Jordan Romano remembers the day he met Danny Jansen.
Way back in 2014, the two introduced themselves to each other before a game with the Bluefield Blue Jays of the Appalachian League. The battery quickly went over signs and hopped right into action together in the eighth inning.
Romano, then 21 years old and nervous to join a new team, didn’t have his best stuff.
“I think the first batter I drilled in the spine,” Romano recalled. “And the next batter, I threw a slider about 50 feet, and I hit Jansen right in the neck.”
The young catcher was down for the count, and coaches went out to check on him, but he stayed in the game. That painful one-hop misfire by Romano wound up being the start of a long friendship for the two Blue Jays draft picks.
“After that, we joked about that stuff. And honestly, ever since then, we've been really good buddies,” Romano said. “That was our first bonding experience.”
The easygoing duo has made plenty of memories since then. Romano and Jansen traveled through the minor-league ranks together, with Jansen debuting in the majors a year before Romano in 2018. Now they live close to each other in the offseason; they golf together, and, most importantly, they close out games together in Toronto.
Romano knows Jansen better than a lot of people. He knows how good of a catcher Jansen is, and he was aware of Jansen’s hitting chops well before the rest of the league took notice.
“I think, with Jano, you're really seeing the player and the hitter he can be now,” Romano said. “Because this is no surprise — it might be for some people — but no surprise to me.”
Touted as a bat-first catcher all through the minors, Jansen is finally having the monstrous offensive stretch people expected from him. An oblique injury cost him a chunk of games, but in 15 contests this year, the 27-year-old is slashing .286/.348/.738 with six homers and nine RBIs. If you stretch back further, Jansen’s 1.078 OPS since Sept. 1 of last season is third best in MLB for players with at least 100 plate appearances.
The longball has been the kicker for Jansen this season. His clutch two-homer game in St. Louis on May 24 jumpstarted the Blue Jays' offence, which has since slugged its way to six straight wins.
So, what’s been the difference-maker for Jansen?
“I just think that it's the freedom that I feel like I have, as far as getting into that box, sticking to an approach, rather than some other thoughts of different things slipping into my mind,” Jansen said.
The Jays catcher said he still tinkers with his hitting preparation depending on who the opposing starting pitcher is and how they might attack him. But with the swing itself, he’s learned to keep things simple — get the bat head out and be aggressive on hard stuff. If that results in a pull-heavy approach, so be it.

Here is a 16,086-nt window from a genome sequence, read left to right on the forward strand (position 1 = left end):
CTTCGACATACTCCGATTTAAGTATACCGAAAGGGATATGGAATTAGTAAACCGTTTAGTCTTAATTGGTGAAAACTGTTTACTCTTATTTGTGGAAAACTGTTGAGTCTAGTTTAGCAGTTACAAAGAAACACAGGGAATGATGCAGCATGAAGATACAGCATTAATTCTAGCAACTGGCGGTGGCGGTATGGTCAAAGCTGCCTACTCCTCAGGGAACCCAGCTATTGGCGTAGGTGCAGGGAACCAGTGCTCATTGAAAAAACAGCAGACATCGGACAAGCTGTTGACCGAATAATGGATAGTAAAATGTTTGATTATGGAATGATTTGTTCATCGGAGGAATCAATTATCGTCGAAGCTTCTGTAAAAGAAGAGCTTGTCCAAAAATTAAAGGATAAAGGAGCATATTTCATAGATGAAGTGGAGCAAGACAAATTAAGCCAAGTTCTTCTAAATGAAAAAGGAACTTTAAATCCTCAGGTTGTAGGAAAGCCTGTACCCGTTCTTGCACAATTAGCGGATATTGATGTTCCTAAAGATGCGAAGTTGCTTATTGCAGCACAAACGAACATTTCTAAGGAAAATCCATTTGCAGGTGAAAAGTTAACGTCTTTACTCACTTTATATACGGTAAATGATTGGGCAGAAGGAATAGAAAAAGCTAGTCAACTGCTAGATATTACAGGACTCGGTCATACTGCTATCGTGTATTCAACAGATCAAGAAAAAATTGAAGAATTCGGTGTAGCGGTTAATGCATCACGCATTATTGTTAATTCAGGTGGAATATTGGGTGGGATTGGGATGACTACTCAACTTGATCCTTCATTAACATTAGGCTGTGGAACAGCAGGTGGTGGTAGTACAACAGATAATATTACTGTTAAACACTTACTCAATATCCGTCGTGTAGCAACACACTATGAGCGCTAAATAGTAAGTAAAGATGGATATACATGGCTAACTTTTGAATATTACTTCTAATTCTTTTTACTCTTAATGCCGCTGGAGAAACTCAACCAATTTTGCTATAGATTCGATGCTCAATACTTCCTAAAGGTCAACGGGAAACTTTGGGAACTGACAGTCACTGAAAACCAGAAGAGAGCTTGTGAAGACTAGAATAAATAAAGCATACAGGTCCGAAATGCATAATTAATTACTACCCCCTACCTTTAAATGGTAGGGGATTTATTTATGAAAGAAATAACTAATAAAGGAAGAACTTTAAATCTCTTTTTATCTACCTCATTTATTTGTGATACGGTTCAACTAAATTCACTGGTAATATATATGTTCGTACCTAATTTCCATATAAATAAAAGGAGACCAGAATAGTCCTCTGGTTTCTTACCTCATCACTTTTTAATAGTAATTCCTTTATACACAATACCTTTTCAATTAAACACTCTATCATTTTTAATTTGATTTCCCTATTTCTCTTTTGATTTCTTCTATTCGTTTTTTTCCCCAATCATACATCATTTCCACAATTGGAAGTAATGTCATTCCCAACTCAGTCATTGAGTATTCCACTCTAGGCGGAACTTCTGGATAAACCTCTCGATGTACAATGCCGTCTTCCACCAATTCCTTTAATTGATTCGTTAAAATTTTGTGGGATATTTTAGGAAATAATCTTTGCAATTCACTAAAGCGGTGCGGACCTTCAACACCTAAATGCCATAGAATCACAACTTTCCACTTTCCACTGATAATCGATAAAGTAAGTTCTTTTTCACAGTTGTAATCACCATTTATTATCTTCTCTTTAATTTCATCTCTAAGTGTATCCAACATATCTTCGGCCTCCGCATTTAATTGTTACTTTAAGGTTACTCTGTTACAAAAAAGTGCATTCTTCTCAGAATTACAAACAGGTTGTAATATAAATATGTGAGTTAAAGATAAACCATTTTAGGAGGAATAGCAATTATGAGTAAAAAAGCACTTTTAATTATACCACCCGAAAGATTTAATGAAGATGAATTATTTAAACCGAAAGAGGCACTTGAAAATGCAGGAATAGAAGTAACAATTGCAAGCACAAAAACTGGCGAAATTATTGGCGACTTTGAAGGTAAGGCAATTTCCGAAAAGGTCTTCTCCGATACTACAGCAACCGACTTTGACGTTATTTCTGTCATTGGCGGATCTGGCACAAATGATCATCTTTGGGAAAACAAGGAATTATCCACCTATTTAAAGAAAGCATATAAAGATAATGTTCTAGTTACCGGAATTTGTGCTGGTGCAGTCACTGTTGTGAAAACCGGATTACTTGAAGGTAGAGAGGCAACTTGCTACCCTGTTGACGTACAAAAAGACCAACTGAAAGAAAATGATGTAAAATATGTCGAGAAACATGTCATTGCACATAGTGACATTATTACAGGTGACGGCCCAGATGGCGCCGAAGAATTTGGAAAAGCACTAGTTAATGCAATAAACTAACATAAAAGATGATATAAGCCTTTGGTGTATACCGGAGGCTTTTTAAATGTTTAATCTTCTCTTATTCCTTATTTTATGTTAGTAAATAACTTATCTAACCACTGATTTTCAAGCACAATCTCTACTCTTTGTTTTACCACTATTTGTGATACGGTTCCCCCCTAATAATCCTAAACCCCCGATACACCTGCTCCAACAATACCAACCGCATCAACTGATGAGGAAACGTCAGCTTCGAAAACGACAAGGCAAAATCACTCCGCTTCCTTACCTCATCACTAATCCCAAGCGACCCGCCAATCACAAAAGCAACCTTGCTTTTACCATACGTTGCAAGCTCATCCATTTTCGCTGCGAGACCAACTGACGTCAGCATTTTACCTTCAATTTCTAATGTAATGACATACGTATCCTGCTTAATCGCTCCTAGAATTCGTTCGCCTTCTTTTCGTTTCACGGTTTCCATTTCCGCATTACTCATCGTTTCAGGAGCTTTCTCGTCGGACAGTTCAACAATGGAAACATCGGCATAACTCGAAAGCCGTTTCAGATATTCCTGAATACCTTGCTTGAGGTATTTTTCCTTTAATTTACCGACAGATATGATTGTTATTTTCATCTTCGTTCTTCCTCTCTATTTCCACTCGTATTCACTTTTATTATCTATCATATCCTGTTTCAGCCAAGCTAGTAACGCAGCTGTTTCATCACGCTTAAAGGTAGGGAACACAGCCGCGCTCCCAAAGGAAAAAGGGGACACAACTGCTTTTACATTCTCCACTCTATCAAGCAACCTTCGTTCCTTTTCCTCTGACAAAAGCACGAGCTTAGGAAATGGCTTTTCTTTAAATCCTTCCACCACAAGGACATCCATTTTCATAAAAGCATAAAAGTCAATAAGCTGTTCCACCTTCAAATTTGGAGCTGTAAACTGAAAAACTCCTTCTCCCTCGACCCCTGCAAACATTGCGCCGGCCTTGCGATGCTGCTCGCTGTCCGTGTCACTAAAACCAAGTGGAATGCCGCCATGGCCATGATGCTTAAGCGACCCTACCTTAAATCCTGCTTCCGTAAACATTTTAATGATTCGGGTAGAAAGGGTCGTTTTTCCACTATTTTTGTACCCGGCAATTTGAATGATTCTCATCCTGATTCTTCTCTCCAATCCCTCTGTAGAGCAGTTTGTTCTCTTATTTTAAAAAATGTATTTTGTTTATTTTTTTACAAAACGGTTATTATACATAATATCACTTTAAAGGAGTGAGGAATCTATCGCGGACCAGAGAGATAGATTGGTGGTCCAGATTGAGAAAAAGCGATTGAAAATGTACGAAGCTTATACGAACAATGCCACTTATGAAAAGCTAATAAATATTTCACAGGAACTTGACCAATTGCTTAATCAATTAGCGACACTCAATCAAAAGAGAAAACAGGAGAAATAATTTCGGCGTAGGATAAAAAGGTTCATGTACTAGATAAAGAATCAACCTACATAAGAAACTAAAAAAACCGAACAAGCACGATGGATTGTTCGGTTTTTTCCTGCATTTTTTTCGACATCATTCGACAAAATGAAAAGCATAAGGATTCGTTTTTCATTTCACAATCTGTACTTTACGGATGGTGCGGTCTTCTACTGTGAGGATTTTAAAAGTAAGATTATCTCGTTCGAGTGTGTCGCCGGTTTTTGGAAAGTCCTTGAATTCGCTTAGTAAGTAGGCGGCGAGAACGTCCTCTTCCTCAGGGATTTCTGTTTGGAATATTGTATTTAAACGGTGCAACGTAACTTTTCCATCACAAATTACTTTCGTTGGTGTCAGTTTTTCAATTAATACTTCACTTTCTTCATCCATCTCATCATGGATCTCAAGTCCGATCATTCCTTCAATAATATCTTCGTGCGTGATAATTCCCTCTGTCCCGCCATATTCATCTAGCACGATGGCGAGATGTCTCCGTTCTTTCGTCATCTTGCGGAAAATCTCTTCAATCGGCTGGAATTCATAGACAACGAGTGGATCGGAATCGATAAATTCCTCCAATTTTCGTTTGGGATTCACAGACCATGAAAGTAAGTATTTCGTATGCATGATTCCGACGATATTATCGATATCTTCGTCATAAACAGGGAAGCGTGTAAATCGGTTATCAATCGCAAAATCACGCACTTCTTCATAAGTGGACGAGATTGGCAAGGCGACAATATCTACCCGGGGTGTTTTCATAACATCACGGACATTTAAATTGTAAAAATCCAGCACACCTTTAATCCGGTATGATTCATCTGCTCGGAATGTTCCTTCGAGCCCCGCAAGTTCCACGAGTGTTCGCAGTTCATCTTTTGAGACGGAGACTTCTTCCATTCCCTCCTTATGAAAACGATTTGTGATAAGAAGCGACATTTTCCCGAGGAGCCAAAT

“My swing is my swing. I’m going out there and just hunting pitches,” he said. “Freedom.”
Freedom. A clear mind. Into his fifth year in the big leagues, Jansen is embracing these two elements, and his confidence is as high as it’s ever been at this level. It’s been a bumpy process to push Jansen to this point, though.
“It's funny, we always told him to swing more in the minor leagues,” said Jays bench coach John Schneider, who first managed Jansen in the Gulf Coast League in 2013. “He was very patient. So, I've been on him for what feels like 10 years about that.
“I think that the best version of him is not trying to pull the ball, but just allowing himself to use that strength.”
Jansen’s offensive evolution is even more impressive when you consider how he’s battled injuries, inconsistency, and handled a revolving door of pitchers, all while learning the ropes as a catcher, baseball’s most challenging defensive position.
“We asked a lot of him when he came up in 2018 and ‘19 with different pitchers and running a pitching staff and doing all that stuff,” Schneider, a minor-league catcher for six years, said. “Hitting was always in the back seat.
“So for him to persevere and be really patient with the whole part of his game coming together has been impressive, because he can separate the two really, really well.”
Separating offence and defence is a critical virtue if a ball player wants to survive in The Show, especially as a catcher. Schneider said Jansen has some distinct quirks for moving from one discipline to the other — you’ll see Jansen pause for a second to set himself as he readies his warm-up throw down to second between innings.
When his chest protector is off, he’s a hitter. But as soon as that thing clicks on, Jansen transforms into a leader charged with guiding his pitching staff and dictating the flow of the game. As a catcher, if the worlds collide and you’re managing your pitching staff well and hitting the cover off the ball, there’s no better feeling in the world.
Jansen is riding that high right now, and Schneider couldn’t be any prouder.
“Me and my wife joke, he's like our third son, he's like our oldest son,” Schneider said, smiling. “But it's really fulfilling when you see a guy put in the work and really invent and then reinvent himself and not be afraid to challenge himself.
“With all these guys that have come through the minors that I've seen, there’s nothing better than to watch [Jansen] go out and perform and do well in the big leagues.”
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